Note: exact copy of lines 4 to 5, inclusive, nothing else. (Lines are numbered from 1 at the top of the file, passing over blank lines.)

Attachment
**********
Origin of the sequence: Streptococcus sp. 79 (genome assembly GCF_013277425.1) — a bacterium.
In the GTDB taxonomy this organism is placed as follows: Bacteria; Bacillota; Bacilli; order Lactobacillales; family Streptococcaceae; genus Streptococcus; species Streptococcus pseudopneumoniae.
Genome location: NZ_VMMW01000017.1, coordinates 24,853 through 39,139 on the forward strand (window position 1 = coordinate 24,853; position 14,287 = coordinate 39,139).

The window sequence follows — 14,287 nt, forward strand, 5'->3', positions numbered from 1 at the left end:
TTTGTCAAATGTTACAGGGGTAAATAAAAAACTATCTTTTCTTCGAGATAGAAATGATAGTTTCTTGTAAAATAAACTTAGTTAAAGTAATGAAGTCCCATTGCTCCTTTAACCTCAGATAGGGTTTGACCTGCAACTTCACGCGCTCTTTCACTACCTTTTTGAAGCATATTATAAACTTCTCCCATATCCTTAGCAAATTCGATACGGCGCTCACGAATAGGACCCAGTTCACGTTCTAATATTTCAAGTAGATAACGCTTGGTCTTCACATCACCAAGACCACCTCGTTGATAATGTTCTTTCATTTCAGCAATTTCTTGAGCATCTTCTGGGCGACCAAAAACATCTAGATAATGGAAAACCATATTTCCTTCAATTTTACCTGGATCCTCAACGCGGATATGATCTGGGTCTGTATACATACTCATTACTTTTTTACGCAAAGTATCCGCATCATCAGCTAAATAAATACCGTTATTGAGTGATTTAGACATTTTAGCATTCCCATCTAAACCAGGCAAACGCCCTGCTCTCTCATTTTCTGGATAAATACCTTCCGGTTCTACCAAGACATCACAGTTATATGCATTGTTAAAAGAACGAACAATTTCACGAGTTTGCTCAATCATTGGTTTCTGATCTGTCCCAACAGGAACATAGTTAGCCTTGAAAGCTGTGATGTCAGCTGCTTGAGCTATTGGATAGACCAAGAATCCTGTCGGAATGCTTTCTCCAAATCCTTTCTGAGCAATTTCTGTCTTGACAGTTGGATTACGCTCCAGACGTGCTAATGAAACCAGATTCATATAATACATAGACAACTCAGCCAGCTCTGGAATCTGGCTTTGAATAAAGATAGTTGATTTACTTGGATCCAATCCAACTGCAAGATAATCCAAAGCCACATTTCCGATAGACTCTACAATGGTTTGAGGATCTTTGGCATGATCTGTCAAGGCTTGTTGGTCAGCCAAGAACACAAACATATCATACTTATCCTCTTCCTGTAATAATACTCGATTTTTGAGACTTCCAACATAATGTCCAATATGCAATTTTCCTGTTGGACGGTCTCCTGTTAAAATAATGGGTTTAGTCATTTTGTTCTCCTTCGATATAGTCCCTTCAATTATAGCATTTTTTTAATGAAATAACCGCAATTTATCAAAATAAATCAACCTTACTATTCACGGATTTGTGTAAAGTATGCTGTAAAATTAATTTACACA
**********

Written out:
The window sequence follows — 14,287 nt, forward strand, 5'->3', positions numbered from 1 at the left end:
TTTGTCAAATGTTACAGGGGTAAATAAAAAACTATCTTTTCTTCGAGATAGAAATGATAGTTTCTTGTAAAATAAACTTAGTTAAAGTAATGAAGTCCCATTGCTCCTTTAACCTCAGATAGGGTTTGACCTGCAACTTCACGCGCTCTTTCACTACCTTTTTGAAGCATATTATAAACTTCTCCCATATCCTTAGCAAATTCGATACGGCGCTCACGAATAGGACCCAGTTCACGTTCTAATATTTCAAGTAGATAACGCTTGGTCTTCACATCACCAAGACCACCTCGTTGATAATGTTCTTTCATTTCAGCAATTTCTTGAGCATCTTCTGGGCGACCAAAAACATCTAGATAATGGAAAACCATATTTCCTTCAATTTTACCTGGATCCTCAACGCGGATATGATCTGGGTCTGTATACATACTCATTACTTTTTTACGCAAAGTATCCGCATCATCAGCTAAATAAATACCGTTATTGAGTGATTTAGACATTTTAGCATTCCCATCTAAACCAGGCAAACGCCCTGCTCTCTCATTTTCTGGATAAATACCTTCCGGTTCTACCAAGACATCACAGTTATATGCATTGTTAAAAGAACGAACAATTTCACGAGTTTGCTCAATCATTGGTTTCTGATCTGTCCCAACAGGAACATAGTTAGCCTTGAAAGCTGTGATGTCAGCTGCTTGAGCTATTGGATAGACCAAGAATCCTGTCGGAATGCTTTCTCCAAATCCTTTCTGAGCAATTTCTGTCTTGACAGTTGGATTACGCTCCAGACGTGCTAATGAAACCAGATTCATATAATACATAGACAACTCAGCCAGCTCTGGAATCTGGCTTTGAATAAAGATAGTTGATTTACTTGGATCCAATCCAACTGCAAGATAATCCAAAGCCACATTTCCGATAGACTCTACAATGGTTTGAGGATCTTTGGCATGATCTGTCAAGGCTTGTTGGTCAGCCAAGAACACAAACATATCATACTTATCCTCTTCCTGTAATAATACTCGATTTTTGAGACTTCCAACATAATGTCCAATATGCAATTTTCCTGTTGGACGGTCTCCTGTTAAAATAATGGGTTTAGTCATTTTGTTCTCCTTCGATATAGTCCCTTCAATTATAGCATTTTTTTAATGAAATAACCGCAATTTATCAAAATAAATCAACCTTACTATTCACGGATTTGTGTAAAGTATGCTGTAAAATTAATTTACACA